Thomas learned to trust Jesus. When Jesus showed himself to Thomas and invited Thomas to touch him, Thomas could only respond in one way: he proclaimed, "My Lord and my God!" Suddenly he knew--didn't doubt, but knew--that he could trust Jesus. Thomas knew that Jesus was dead, but now he saw Jesus alive. Not only was Jesus alive again, but he even knew Thomas' doubt, and told Thomas to touch his hands and his side, just as Thomas had wanted to do. Yet Thomas hadn't expressed this doubt to Jesus! Jesus just knew! Thomas knew that he was in the presence of "My Lord and my God." Jesus wasn't just some teacher who had died. He was God's Son, risen from the dead, just as he promised, who knew Thomas' heart! Jesus took away his doubt. He knew that Jesus was real, that his promises were real too--promises of life, forgiveness, heaven.
Jesus Takes Away Your Doubt too. It isn't so easy, though. It was easy for Thomas to believe Jesus--he saw Jesus with his own eyes. He heard Jesus' voice with his own ears. Jesus told Thomas, "Because you have seen me, you have believed." Now what about you? You haven't seen Jesus with your own eyes. You haven't heard his voice with your own ears. And yet Jesus makes you a promise: "Blessed are those who have not seen and yet have believed." Jesus wants you to trust him too, and even calls you "blessed" for believing him, believing that he is risen!
That word "blessed" isn't just an idle promise either. Jesus makes you some big promises. He once told his disciples, "Whoever believes and is baptized will be saved." He promised great blessing to those who follow and trust him: "Trust in God; trust also in me. In my Father's house are many rooms. . . I am going there to prepare a place for you. And if I go to prepare a place for you, I will also come back to take you with me, that you also may be where I am." Jesus promises heaven!
He's the one who has the right to make big promises like that. Jesus can promise you heaven because he earned you heaven. Jesus lived a perfect life in your place and gave up that life on the cross for you, so you could have forgiveness, so you could have heaven. You deserve God's anger for your sins. Jesus promised to take God's anger away, and then he did it. You deserve hell for your sins. Jesus suffered hell instead, so you could have heaven. Jesus promises you life forever. That's a promise you want to trust. But how can you do it, when you haven't seen Jesus for yourself, when you haven't heard him like Thomas did, when you haven't touched his risen body as Thomas wanted to do? How can you trust and not doubt? How can you know Jesus is risen, that his promises are true?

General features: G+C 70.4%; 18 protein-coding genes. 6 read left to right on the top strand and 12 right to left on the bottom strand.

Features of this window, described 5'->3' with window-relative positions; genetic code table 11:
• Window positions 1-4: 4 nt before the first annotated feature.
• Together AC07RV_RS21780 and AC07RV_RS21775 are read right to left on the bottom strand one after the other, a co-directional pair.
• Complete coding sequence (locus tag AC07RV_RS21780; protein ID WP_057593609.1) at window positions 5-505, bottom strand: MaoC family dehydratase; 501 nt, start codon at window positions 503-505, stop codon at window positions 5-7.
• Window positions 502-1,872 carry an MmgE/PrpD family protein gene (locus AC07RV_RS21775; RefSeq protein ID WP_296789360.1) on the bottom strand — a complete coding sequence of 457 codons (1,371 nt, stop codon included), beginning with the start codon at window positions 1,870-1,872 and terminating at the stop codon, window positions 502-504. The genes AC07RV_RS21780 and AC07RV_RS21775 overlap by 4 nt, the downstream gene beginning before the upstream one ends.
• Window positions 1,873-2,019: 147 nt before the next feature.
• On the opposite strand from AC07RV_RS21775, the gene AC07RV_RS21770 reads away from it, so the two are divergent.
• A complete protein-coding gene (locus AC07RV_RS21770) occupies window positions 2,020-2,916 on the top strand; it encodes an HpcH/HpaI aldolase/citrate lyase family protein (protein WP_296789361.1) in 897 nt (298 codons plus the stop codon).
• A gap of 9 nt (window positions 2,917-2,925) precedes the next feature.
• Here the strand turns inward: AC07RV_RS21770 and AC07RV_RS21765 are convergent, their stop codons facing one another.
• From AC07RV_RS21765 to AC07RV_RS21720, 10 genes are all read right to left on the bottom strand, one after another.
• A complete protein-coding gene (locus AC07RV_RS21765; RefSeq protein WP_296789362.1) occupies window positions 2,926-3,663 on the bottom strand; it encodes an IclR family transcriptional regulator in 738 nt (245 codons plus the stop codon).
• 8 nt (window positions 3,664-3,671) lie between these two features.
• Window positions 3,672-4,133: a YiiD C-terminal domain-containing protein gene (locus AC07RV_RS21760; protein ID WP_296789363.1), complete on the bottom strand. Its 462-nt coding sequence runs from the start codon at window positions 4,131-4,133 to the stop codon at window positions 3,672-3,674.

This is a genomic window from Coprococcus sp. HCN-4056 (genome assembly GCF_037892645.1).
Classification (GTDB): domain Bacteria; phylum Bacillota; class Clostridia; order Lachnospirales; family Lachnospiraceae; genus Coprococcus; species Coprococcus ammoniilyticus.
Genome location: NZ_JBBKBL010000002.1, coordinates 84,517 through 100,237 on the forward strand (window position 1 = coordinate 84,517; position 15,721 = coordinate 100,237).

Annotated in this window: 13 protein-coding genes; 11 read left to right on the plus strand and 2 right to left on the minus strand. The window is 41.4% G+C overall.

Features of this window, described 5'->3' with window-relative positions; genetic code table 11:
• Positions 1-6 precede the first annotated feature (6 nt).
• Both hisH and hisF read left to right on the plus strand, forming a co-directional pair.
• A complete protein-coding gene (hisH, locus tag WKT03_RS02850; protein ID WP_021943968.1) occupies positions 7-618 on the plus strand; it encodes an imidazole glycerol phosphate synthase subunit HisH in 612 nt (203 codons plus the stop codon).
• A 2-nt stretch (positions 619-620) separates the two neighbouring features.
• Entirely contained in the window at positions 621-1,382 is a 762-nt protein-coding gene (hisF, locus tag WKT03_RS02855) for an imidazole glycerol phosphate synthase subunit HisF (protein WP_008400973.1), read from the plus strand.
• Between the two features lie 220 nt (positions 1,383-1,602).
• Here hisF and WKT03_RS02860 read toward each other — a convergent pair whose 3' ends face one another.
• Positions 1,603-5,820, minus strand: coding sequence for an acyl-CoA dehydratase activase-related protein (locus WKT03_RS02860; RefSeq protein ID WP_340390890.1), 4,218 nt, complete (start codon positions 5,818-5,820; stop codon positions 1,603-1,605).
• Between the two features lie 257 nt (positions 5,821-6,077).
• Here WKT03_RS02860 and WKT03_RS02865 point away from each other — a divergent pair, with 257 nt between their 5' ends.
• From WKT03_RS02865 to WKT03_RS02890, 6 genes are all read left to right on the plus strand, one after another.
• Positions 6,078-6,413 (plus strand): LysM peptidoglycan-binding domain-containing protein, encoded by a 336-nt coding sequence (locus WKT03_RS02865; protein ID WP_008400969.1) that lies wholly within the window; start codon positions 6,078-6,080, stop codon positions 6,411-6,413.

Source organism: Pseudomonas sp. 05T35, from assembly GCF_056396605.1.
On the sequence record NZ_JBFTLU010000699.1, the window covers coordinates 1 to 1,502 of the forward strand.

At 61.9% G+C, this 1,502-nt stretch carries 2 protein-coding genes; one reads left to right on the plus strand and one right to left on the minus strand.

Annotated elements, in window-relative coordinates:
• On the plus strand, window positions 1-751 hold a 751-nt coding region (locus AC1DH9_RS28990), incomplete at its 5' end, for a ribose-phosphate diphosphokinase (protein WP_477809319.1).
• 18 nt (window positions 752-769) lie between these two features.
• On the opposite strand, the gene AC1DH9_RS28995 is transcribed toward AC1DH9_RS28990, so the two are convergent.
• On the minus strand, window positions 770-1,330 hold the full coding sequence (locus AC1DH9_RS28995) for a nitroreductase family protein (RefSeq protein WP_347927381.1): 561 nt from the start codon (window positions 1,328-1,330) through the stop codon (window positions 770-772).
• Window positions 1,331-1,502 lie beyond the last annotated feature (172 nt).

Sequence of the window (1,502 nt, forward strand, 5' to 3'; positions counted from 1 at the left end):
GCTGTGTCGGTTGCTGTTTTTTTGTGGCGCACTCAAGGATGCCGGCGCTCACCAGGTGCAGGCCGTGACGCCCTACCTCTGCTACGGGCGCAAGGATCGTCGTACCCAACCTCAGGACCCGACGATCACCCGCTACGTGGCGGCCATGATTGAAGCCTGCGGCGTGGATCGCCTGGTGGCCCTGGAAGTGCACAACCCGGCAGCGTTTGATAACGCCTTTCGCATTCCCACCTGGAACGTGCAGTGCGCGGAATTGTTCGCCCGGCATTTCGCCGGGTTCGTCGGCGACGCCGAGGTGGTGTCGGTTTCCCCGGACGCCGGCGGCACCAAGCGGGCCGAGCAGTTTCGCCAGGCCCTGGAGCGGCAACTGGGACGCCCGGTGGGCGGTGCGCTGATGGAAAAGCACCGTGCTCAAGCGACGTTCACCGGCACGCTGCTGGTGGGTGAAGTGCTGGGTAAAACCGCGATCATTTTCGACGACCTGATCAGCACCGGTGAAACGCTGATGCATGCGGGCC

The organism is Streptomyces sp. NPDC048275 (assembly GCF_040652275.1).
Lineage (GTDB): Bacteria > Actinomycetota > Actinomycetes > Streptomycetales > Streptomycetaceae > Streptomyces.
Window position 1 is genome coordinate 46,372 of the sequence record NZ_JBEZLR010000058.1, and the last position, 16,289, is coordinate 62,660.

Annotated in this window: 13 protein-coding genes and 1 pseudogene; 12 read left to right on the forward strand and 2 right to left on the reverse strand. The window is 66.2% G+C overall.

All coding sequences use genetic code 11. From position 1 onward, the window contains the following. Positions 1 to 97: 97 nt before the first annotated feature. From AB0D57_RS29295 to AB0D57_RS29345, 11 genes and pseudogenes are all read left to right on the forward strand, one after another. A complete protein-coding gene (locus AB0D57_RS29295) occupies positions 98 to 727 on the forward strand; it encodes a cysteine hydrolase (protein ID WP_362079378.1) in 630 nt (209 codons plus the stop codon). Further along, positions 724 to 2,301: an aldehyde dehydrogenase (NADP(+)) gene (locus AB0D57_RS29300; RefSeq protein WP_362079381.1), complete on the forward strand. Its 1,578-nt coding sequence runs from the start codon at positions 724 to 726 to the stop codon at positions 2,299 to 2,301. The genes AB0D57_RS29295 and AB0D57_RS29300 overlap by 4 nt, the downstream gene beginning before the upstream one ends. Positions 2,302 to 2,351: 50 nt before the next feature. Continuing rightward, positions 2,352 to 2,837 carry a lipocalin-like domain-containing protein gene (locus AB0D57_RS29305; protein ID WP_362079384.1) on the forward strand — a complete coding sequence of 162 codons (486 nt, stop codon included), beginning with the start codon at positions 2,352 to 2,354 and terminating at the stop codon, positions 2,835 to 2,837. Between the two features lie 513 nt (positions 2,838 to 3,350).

John tells you how in the last verses of today's gospel lesson. John writes that "Jesus did many other miraculous signs in the presence of his disciples, which are not recorded in this book. But these are written that you may believe that Jesus is the Christ, the Son of God, and that by believing you may have life in his name." John and the other gospel writers didn't write about Jesus just to amuse others, just to pass the time. They didn't want you to have nice traditions to pass on to your children, a heritage of Bible stories which you share. John wrote for a specific reason: not just for you to be entertained, but so "that you may believe that Jesus is the Christ, the Son of God, and that by believing you may have life in his name." John and the other Bible writers told about Jesus so that you may believe and trust him!
That's important, because you don't see or hear or touch Jesus today. Jesus went back to heaven 40 days after he rose to life. He isn't here for us to see today. But he had a plan: before he ascended into heaven he told his disciples to "Go into all the world and preach the good news to all creation." Jesus was going to show himself risen through the words and the reports of his followers. You don't see Jesus with your own eyes today. Instead, you see him through the words of his first disciples, those who saw him and wrote about it. You don't see Jesus working miracles today, but you see his power through God's Word. Jesus wants you to trust him, to believe him, to see him, all through God's Word. Those who saw Jesus alive wrote about it. Those who saw his power tell about it in the Bible. Those who saw his forgiveness share it with you in God's Word. And God promises to forgive you through that Word too. He promises to make you a disciple through the reports of the other disciples, the ones who actually saw and heard Jesus. Paul writes in his letter to the Romans, "I am not ashamed of the gospel, for it is the power of God for the salvation of everyone who believes." That's a promise for you too.
So what do you do with that Word, with that gospel message? Do you throw it away? Do you ignore it? Do you put it away after church or confirmation class and just take it out when you need it? That isn't trust. Actually, that leads you to doubt. Don't throw away God's power! Instead, use God's Word. Listen to God's Word. Read it for yourself--not as ancient history (that's boring), but as the story of what God did to save you, to make you his own. The Bible isn't just some book. The Bible is God's message to you. God promises to send his Spirit to work in you through the Bible so you can know what the disciples knew: Jesus is alive, and he's coming to bring you to heaven! That's a promise you want to trust, not to doubt. Spend time with God's Word then, because through the Bible Jesus takes away your doubt and gives you heaven.